Reshuffle: Ex-City lawyer who claimed foodbank users have ‘cash flow problems’ returns to the MoJ

Dominic Raab MP made a Justice Minister, as fellow commercial solicitor made Work and Pensions Secretary

A former City lawyer who claimed many foodbank users are not “languishing in poverty” but merely have “cash flow problems” is the Ministry of Justice’s (MoJ) new Minister of State.

Dominic Raab, a Conservative MP for Esher and Walton since 2010, returns to the MoJ having spent a year as its Minister for Human Rights in 2015. Raab replaces former Fenners Chambers barrister Sir Oliver Heald QC as Minister of State, and will work directly under the new Justice Secretary David Lidington.

Raab, who studied law at Lady Margaret Hall, Oxford, hit headlines last month when he appeared on Victoria Derbyshire’s BBC election debate programme. Referencing data produced by the Trussell Trust — a charity that operates over 400 foodbanks across the United Kingdom — Raab said:

What they [Trussell Trust] tend to find is the typical user of a foodbank is not someone that’s languishing in poverty, it’s someone who has a cash flow problem episodically.

His comments were widely criticised. Liberal Democrat leader Tim Farron, for example, called them “stupid and deeply offensive”.

Having completed his masters at Jesus College, Cambridge, Raab went on to become a lawyer at magic circle outfit Linklaters, specialising in project finance, international litigation and competition law. Keen to make the move into politics, he ditched his legal career and joined the Foreign Office in 2000.

So how are lawyers feeling about Raab’s latest move? We think these tweets speak for themselves:

Raab isn’t the only lawyer to land a new role as part of Theresa May’s ministerial reshuffle. David Gauke, MP for South West Hertfordshire and now Work and Pensions Secretary, spent six years in the financial services group at City outfit Macfarlanes.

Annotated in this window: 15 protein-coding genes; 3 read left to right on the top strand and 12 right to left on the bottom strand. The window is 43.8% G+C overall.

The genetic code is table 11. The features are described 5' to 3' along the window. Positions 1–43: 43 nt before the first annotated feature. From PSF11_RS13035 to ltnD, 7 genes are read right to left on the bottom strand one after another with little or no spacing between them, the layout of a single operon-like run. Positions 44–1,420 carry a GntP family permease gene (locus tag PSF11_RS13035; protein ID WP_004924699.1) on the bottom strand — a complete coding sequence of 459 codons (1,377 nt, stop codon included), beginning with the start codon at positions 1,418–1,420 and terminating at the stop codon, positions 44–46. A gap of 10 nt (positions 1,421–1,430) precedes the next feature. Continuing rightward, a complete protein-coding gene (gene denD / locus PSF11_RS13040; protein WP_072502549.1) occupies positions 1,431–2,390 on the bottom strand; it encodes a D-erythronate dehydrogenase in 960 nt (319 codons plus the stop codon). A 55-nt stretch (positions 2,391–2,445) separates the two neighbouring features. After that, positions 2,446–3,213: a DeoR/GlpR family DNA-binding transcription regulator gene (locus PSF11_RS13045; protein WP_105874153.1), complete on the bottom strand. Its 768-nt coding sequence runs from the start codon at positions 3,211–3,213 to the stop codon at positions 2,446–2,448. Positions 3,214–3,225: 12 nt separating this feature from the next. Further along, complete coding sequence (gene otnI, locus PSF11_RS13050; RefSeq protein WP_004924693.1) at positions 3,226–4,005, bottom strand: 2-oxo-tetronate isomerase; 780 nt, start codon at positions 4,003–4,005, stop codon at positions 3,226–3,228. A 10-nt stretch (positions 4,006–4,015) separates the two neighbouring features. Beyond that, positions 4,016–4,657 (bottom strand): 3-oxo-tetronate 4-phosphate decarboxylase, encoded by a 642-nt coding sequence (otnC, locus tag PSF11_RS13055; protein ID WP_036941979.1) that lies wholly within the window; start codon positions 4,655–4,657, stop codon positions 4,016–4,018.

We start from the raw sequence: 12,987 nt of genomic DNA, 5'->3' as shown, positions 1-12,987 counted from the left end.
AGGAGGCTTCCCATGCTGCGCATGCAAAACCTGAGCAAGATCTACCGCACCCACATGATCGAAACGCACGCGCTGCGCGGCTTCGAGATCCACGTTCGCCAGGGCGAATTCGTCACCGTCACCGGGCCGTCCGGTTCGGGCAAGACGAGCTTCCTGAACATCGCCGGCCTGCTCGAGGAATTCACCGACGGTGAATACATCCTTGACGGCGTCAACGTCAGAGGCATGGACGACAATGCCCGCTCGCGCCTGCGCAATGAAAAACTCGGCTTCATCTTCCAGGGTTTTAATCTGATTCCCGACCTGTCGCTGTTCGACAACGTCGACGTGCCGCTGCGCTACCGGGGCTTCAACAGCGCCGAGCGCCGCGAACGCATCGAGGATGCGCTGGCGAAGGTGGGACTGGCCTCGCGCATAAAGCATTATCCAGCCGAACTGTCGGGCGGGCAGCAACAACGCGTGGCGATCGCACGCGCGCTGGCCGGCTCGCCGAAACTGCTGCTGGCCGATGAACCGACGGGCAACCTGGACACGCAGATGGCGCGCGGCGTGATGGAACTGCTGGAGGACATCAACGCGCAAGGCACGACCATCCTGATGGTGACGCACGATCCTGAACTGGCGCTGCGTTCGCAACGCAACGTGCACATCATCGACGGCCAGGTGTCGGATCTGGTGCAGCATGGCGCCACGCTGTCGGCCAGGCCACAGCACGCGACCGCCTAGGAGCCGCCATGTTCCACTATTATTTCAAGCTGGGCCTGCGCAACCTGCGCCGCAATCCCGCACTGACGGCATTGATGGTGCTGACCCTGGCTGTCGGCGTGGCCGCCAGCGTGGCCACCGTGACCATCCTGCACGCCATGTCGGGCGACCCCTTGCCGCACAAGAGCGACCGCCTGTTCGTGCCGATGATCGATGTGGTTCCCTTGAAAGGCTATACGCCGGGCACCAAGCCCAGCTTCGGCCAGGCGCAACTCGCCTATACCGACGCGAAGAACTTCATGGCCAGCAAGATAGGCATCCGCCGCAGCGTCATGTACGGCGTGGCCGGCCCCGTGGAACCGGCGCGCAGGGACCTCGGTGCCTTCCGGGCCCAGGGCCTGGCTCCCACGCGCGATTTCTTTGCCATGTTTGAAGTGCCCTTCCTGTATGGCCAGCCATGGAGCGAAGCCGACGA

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18 Comments

Anonymous

Looks like the private school > Oxbridge > City law firm > politics > high paid freelance consultancy train > golden retirement is still running regular trips through British society.

(19)(3)
Anonymous

He was quoting the Trussel Trust. As I understood it that Is the view of food bank providers. I don’t think he, or anyone else, was suggesting closing them. Cash flow problems can be a very serious issue. Is it outrageous to say the truth in leftie land?

(20)(9)
Corbyn. Sympathiser

Why do you think people in Tory Britain, on zero hours contracts with dwindling wages just as inflation is up to its highest level in four years, might have ‘cashflow problems’?

(10)(8)
Corbyn will fix it

It couldn’t possibly because of all their Tory-voting parent’s borrowing. Yet, to look after their own kids, those parents will happily screw over the kids of others by offering them poor wages with zero hours contracts. It is a dog eat dog world and the Tories are pitting everybody off against each other in the rat race. We need somebody like Corbyn to step in and provide a solution for the many and not the few.

(7)(10)
See

I can’t tell if they is a joke or serious.

The state of our country really does depress me some times.

(3)(1)
Corbyn. Sympathiser

This does not answer my question, nor is it an insightful comment.

(1)(0)
Simon B

From the Trussell Trust website:

“Trussell Trust data also reveals that benefit delays and changes remain the biggest cause of referral to a foodbank, accounting for 43 percent of all referrals (26 percent benefit delay; 17 percent benefit change), a slight rise on last year’s 42 percent. Low income has also risen as a referral cause from 23 percent to 26 percent.”

(7)(1)
Simon B

Raab’s comment:

“What they [Trussell Trust] tend to find is the typical user of a foodbank is not someone that’s languishing in poverty, it’s someone who has a cash flow problem episodically.”

Remarkably dissimilar to the Trussell Trust comment.

(7)(3)
Smart and liberal fella

What a nasty specimen. I would love to verbally shred him at a dinner party table.

(6)(6)
Anonymous

A careerist, pure and simple. He wrote a book lambasting the Labour government for its “Assault on Liberty” and then spent nearly ten years arguing in favour of legal aid cuts, the scrapping of the HRA and, now, even tougher terror laws than the ones he was criticising Labour for. He can piss right off.

(8)(0)
Corbyn. Sympathiser

I don’t think it’s a coincidence that his name is an anagram for what many north of the border say about him: “rancid, ma boi”.

(2)(0)
Anonymous

This post has been removed because it breached Legal Cheek’s comments policy.

(0)(1)

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